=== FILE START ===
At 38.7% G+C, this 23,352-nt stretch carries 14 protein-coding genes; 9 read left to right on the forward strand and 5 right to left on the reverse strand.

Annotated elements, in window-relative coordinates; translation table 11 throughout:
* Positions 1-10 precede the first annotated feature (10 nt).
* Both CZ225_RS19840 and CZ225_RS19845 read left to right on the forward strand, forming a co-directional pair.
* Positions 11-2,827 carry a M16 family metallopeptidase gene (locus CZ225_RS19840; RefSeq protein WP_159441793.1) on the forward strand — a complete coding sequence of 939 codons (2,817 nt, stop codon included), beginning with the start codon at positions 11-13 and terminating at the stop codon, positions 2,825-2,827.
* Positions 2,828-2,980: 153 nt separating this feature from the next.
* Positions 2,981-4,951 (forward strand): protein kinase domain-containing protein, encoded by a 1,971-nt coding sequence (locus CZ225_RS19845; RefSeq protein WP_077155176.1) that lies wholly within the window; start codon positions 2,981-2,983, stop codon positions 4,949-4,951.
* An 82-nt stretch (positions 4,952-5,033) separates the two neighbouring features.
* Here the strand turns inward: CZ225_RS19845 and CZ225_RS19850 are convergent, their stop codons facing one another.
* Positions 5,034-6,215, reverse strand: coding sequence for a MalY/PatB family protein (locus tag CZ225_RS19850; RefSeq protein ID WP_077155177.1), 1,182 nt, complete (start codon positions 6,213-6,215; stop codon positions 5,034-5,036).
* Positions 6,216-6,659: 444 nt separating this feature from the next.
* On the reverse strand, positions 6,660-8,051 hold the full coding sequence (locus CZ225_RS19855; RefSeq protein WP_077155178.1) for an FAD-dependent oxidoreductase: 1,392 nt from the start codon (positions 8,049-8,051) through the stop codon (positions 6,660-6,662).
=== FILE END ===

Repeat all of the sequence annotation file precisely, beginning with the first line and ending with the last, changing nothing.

At 38.7% G+C, this 23,352-nt stretch carries 14 protein-coding genes; 9 read left to right on the forward strand and 5 right to left on the reverse strand.

Annotated elements, in window-relative coordinates; translation table 11 throughout:
* Positions 1-10 precede the first annotated feature (10 nt).
* Both CZ225_RS19840 and CZ225_RS19845 read left to right on the forward strand, forming a co-directional pair.
* Positions 11-2,827 carry a M16 family metallopeptidase gene (locus CZ225_RS19840; RefSeq protein WP_159441793.1) on the forward strand — a complete coding sequence of 939 codons (2,817 nt, stop codon included), beginning with the start codon at positions 11-13 and terminating at the stop codon, positions 2,825-2,827.
* Positions 2,828-2,980: 153 nt separating this feature from the next.
* Positions 2,981-4,951 (forward strand): protein kinase domain-containing protein, encoded by a 1,971-nt coding sequence (locus CZ225_RS19845; RefSeq protein WP_077155176.1) that lies wholly within the window; start codon positions 2,981-2,983, stop codon positions 4,949-4,951.
* An 82-nt stretch (positions 4,952-5,033) separates the two neighbouring features.
* Here the strand turns inward: CZ225_RS19845 and CZ225_RS19850 are convergent, their stop codons facing one another.
* Positions 5,034-6,215, reverse strand: coding sequence for a MalY/PatB family protein (locus tag CZ225_RS19850; RefSeq protein ID WP_077155177.1), 1,182 nt, complete (start codon positions 6,213-6,215; stop codon positions 5,034-5,036).
* Positions 6,216-6,659: 444 nt separating this feature from the next.
* On the reverse strand, positions 6,660-8,051 hold the full coding sequence (locus CZ225_RS19855; RefSeq protein WP_077155178.1) for an FAD-dependent oxidoreductase: 1,392 nt from the start codon (positions 8,049-8,051) through the stop codon (positions 6,660-6,662).